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Army Improves Equipment Management with Lean Six Sigma

With increased budget cuts and dwindling funding, Army organizations are examining how best to manage budgets and stretch dollars to provide the best logistical support to soldiers. Army organizations at Natick, Mass., USA, are using Lean Six Sigma to establish a joint process to improve the accuracy of the soldier equipment support budget proposals by 50 percent.

Making Requirements Forecasting More Accurate

The Army uses Sustainment System Technical Support (SSTS) funds to modify or upgrade existing equipment during its life cycle. SSTS funds pay for the technical support required to sustain weapons systems through configuration changes, modifications and upgrades. SSTS, a multi-million dollar funding stream, pays for a variety of technical support functions – engineering change proposals, technical data packages, technical support, technical publications, etc.

SSTS-funded requirements are listed in a program objective memorandum (POM). The POM is a comprehensive, detailed description of proposed programs and the resources required to support them for at least six years. Once developed, the POM requirements are fed into a central database and Department of the Army representatives certify the requirements and disseminate the funds based on the current and future needs of the Army.

At the U. S. Army Soldier Systems Center, the TACOM Life Cycle Management Command (LCMC) and the Research Development and Engineering Command (RDECOM) partnered on a continuous improvement project to develop a joint, standardized process to improve the accuracy of forecasting SSTS requirements. The sponsors for this project were Lt. Col. Craig Rettie, a product manager from Force Sustainment Systems and Matthew Taylor a Soldier Support Systems group leader with the Integrated Logistics Support Center. They asked Dan Galarza (the author), the Lean Six Sigma deployment director of the Soldier, Readiness and Sustainment Directorate, to lead this Black Belt-level project. The project team consisted of representatives from the:

  • Soldier-Product Support Integration Directorate (TACOM LCMC)
  • Product Manager Force Sustainment Systems (Program Executive Office Combat Support/Combat Service Support)
  • Combat Feeding Directorate (RDECOM)
  • Shelters, Technology, Engineering and Fabrication Directorate (RDECOM)
  • Warfighter Protection & Aerial Delivery Directorate (RDECOM)
  • Logistics Integration Directorate (TACOM LCMC)
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Defining the Problem and Setting the Goals

Co-sponsor Taylor addressed the anticipated results of the process improvemen,t noting that funding for known sustainment needs was critical to providing quality sustainment support for current and future operations. By developing a standardized process to collect, estimate and submit the sustainment requirements, the team would collect empirical data to validate and strengthen the support cost requests.

The sponsors defined the problem as, “The lack of a standardized process for developing the Natick SSTS POM submission results in the failure to capture all true SSTS requirements from a total system viewpoint to include a POM submission accuracy rate of 39 percent.” The failure to capture all of the requirements impacted the POM in two ways:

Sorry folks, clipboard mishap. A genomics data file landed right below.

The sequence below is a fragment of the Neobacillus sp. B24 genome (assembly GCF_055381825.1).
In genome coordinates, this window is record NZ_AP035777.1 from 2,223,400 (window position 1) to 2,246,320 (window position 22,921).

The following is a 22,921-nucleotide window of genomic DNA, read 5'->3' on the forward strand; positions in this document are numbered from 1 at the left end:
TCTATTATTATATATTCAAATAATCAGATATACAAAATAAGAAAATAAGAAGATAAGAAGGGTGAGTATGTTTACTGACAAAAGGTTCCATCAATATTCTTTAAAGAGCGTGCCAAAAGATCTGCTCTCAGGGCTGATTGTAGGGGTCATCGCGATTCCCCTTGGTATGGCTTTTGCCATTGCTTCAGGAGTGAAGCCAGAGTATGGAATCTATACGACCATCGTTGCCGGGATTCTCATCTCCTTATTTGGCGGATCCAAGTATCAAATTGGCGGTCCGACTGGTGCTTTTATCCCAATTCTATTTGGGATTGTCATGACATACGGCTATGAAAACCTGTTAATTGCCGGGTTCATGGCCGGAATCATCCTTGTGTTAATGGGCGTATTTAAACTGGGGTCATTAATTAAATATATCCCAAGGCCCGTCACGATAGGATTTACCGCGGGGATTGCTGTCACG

1. The POM submissions did not always include all SSTS requirements.
  2. There was an inherent inability to justify SSTS requirements.

After the sponsors defined the problem and determined its impacts, they set project goals: standardize the process and increase the accuracy by at least 30 percent. In addition, during the Define stage, voice of the customer surveys revealed the customer’s requirement and helped validate the problem statement. Three critical customer requirements were identified:

  • Standardize the process
  • Develop credible data to substantiate POM requirements
  • Reflect 100 percent of funding requirements in POM
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Measure

The team then gathered data to measure the SSTS process and develop a baseline related to the problem and its impacts. Below are highlights of the data captured during the Measure phase:

  • Ten systems supported by SSTS funding were not listed in the POM.
  • Only 6 percent of organizational elements maintained an adequate method of tracking and sustaining data on SSTS activities.
  • The average rate of accuracy for developing the POM submission was 39 percent.
  • A survey of POM data-gathering methods indicated that experience was the primary method used to develop the POM.

Analysis and Root Causes

After collecting and analyzing the quantitative and qualitative data, the project team discovered many sub-systems had been overlooked and not included in previous POM submissions. In addition, after examining the various methods among the organizations used to capture historical data for tasks and labor in support of SSTS, the team determined that, in the aggregate, the data was insufficient to justify SSTS requirements as stated in the POM. While the data may have met an internal need, it was of less value in justifying SSTS requirements.

A lack of data can create a challenge when determining the root causes after conducting the analysis. In this case, however, the team used Lean Six Sigma tools, including a fishbone diagram, failure mode and effects analysis (FMEA) and measurement system analysis (MSA), to make the root cause determination straightforward and uncomplicated. The root causes of the SSTS problem were: